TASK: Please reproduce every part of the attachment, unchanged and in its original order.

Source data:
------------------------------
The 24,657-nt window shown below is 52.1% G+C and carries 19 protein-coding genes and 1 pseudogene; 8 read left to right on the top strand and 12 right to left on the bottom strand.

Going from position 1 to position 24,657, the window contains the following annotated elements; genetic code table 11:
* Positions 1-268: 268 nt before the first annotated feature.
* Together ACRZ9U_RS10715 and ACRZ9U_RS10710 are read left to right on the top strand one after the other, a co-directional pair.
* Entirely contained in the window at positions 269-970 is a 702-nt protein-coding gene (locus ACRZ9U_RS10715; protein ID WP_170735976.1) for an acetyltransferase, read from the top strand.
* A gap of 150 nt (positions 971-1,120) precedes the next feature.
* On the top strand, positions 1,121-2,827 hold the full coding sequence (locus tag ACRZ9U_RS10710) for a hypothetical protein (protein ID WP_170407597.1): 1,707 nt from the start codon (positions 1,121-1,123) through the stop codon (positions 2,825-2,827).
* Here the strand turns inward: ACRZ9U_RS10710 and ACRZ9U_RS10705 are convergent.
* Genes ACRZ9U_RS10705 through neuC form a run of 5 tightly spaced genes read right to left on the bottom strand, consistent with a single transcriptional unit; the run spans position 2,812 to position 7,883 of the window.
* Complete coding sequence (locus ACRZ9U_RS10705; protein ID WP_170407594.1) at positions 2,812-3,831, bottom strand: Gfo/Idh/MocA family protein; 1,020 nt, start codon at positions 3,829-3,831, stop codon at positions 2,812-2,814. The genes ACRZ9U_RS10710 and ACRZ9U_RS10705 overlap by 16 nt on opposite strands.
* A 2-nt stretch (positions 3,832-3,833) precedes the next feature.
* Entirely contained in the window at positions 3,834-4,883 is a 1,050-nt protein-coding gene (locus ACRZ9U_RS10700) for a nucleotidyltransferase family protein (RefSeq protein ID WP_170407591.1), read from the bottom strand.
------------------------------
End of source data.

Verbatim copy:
The 24,657-nt window shown below is 52.1% G+C and carries 19 protein-coding genes and 1 pseudogene; 8 read left to right on the top strand and 12 right to left on the bottom strand.

Going from position 1 to position 24,657, the window contains the following annotated elements; genetic code table 11:
* Positions 1-268: 268 nt before the first annotated feature.
* Together ACRZ9U_RS10715 and ACRZ9U_RS10710 are read left to right on the top strand one after the other, a co-directional pair.
* Entirely contained in the window at positions 269-970 is a 702-nt protein-coding gene (locus ACRZ9U_RS10715; protein ID WP_170735976.1) for an acetyltransferase, read from the top strand.
* A gap of 150 nt (positions 971-1,120) precedes the next feature.
* On the top strand, positions 1,121-2,827 hold the full coding sequence (locus tag ACRZ9U_RS10710) for a hypothetical protein (protein ID WP_170407597.1): 1,707 nt from the start codon (positions 1,121-1,123) through the stop codon (positions 2,825-2,827).
* Here the strand turns inward: ACRZ9U_RS10710 and ACRZ9U_RS10705 are convergent.
* Genes ACRZ9U_RS10705 through neuC form a run of 5 tightly spaced genes read right to left on the bottom strand, consistent with a single transcriptional unit; the run spans position 2,812 to position 7,883 of the window.
* Complete coding sequence (locus ACRZ9U_RS10705; protein ID WP_170407594.1) at positions 2,812-3,831, bottom strand: Gfo/Idh/MocA family protein; 1,020 nt, start codon at positions 3,829-3,831, stop codon at positions 2,812-2,814. The genes ACRZ9U_RS10710 and ACRZ9U_RS10705 overlap by 16 nt on opposite strands.
* A 2-nt stretch (positions 3,832-3,833) precedes the next feature.
* Entirely contained in the window at positions 3,834-4,883 is a 1,050-nt protein-coding gene (locus ACRZ9U_RS10700) for a nucleotidyltransferase family protein (RefSeq protein ID WP_170407591.1), read from the bottom strand.